Professional Development Courses & Workshops

Political Science Forums

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The mission of the Political Science Department is to provide students with the educational experiences and environment to become familiar with and competent in the attitudes, subjects, and skills of the discipline of political science, the capacity to attain career success that allows them to utilize the knowledge, skills, and judgment acquired in our programs, and a sense of civic responsibility.

 

Political Science Forums

When Do the Ends Justify the Means? Machiavelli and Modernity

Dr. John T. Scott

Faculty, Department of Political Science, UC Davis

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A high level, influential Florentine official in the early 16th century, in 1513 Machiavelli was thrown out of office, tortured and imprisoned, and then released to exile. As Dr. Scott explains, it was after this series of events that Machiavelli wrote the works that prompted his name to become a commonly used word. Today, 500 years later,“Machiavellian” refers to the unscrupulous use of people, places and things in order to gain power. Dr Scott’s talk focuses on the book, “The Prince,” in which Machiavelli outlines many of his thoughts on power and the idea that “the ends justify the means.”

Presentation Time: 1 hour, 12 minutes

 

My Life Fighting the Death Penalty

Dr. Ed Bronson

Professor Emeritus of Political Science, CSU, Chico

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Dr. Bronson is one of the nation’s leading researchers and expert witnesses on the death penalty. By his account, he has testified in 50 or 60 trials around the United States, with some of them very high-profile, such as the trial of Timothy McVeigh, the man who bombed the Oklahoma City government building.  Dr. Bronson has conducted significant research in the demographic variables of the juries – and the accused – in death penalty cases. And yet he didn’t set out to specialize in death penalty issues – before he graduated from law school, he worked as an engineer for various U.S. military missile systems and then owned a club in Denver where he was “a professional gambler.” During his long career as a professor at CSU, Chico, Dr. Bronson taught many students who became attorneys and judges. In 1970, he and a group of students started CLIC (Community Legal and Information Center) – a CSU, Chico organization that continues to thrive, giving students the opportunity to learn about legal issues while they provide free legal information to residents of the Chico area.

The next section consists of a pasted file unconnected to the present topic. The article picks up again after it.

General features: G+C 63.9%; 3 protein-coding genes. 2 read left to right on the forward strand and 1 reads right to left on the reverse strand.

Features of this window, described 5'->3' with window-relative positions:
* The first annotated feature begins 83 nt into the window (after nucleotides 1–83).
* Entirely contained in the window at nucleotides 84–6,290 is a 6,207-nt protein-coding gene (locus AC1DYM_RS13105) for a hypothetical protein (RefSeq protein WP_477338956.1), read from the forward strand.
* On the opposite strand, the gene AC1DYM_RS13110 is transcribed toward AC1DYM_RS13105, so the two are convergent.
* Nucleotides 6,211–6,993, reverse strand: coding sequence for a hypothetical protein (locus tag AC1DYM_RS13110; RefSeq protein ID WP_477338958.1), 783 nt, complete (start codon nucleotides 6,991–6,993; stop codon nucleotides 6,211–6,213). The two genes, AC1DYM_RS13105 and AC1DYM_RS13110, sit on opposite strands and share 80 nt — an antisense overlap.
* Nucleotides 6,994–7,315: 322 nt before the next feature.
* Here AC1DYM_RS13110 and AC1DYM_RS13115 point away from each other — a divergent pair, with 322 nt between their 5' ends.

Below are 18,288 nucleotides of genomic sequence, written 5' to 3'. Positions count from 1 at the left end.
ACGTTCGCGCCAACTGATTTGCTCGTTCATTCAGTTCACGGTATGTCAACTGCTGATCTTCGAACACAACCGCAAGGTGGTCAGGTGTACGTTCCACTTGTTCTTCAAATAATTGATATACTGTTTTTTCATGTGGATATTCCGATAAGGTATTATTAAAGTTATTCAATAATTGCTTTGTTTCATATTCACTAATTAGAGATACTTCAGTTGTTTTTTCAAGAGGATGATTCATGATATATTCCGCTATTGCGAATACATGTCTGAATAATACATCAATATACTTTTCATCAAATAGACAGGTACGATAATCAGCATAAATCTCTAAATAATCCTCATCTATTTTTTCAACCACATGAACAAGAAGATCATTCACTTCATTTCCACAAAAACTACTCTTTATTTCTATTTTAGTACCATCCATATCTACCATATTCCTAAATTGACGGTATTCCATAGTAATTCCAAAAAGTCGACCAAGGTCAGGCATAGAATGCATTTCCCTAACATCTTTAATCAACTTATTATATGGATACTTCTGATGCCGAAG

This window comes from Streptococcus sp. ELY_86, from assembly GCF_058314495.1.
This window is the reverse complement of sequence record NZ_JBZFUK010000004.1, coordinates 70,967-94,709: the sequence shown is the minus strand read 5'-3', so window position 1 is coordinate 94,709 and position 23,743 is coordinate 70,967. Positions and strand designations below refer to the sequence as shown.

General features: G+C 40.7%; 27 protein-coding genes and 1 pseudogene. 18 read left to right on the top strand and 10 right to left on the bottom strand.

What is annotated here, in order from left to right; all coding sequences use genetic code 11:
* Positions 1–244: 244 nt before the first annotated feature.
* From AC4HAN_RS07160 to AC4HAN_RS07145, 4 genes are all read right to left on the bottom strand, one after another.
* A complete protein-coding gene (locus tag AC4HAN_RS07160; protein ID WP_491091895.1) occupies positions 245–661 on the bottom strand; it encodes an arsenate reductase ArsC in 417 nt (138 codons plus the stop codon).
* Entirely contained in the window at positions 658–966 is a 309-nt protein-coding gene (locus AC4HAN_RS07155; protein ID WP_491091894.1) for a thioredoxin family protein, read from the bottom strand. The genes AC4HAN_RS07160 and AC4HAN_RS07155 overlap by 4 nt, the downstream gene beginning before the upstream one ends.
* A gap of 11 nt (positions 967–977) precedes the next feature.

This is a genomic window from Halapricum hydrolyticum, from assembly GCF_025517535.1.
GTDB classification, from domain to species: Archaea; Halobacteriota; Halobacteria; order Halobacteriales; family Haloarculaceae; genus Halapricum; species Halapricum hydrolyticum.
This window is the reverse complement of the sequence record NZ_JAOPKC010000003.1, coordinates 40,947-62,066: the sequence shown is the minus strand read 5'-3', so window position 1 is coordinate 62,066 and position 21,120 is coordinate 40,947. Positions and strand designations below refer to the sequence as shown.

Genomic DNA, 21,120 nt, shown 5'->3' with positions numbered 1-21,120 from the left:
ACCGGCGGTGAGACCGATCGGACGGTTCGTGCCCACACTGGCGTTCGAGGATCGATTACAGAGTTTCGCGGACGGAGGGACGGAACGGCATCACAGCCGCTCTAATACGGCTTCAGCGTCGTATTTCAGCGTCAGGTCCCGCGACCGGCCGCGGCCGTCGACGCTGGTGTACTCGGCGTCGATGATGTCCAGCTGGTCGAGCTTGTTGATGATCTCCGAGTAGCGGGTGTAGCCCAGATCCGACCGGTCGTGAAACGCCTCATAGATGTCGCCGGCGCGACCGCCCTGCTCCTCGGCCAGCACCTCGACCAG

Presentation Time: 1 hour, 15 minutes

 

The Constitution and The American Dream

Dr. Cal Jillson

Professor of Political Science, Southern Methodist University

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In this presentation, as in his book, “Pursuing the American Dream,” Dr. Jillson explores the origins of the “American Dream” ideal and the modern impediments to achieving it. He notes that the American Dream comes from the notion of “American exceptionalism” – that the common person has a better chance to be successful in the United States than in any other country. He then explores the role the U.S. Constitution – especially the Fourth through the Eighth Amendments – plays in attempting to assure that the pursuit of the American Dream is possible. Dr. Jillson also states that we are currently experiencing one of those times in American history when pursuing the American Dream is “troublesome, problematic, and fraught with difficulty.”

Presentation Time:  1 hour, 10 minutes

Thinkin’ About Lincoln

Dr. Michael Zuckert

Faculty, University of Notre Dame

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Dr. Zuckert explores American attitudes toward Abraham Lincoln over the past century and a half since his death. He also discusses the political context in which Lincoln rose from his humble roots to be elected President. The heart of the talk is concerned with Lincoln’s complex attitudes toward slavery. Dr. Zuckert is the author or co-author of four books and more than 100 academic articles on a wide range of topics within the history of political thought.

Presentation Time: 1 hour, 12 minutes

Talking Criminal Justice: Language and the Just Society

Dr. Michael J. Coyle

Faculty, Political Science Department, California State University, Chico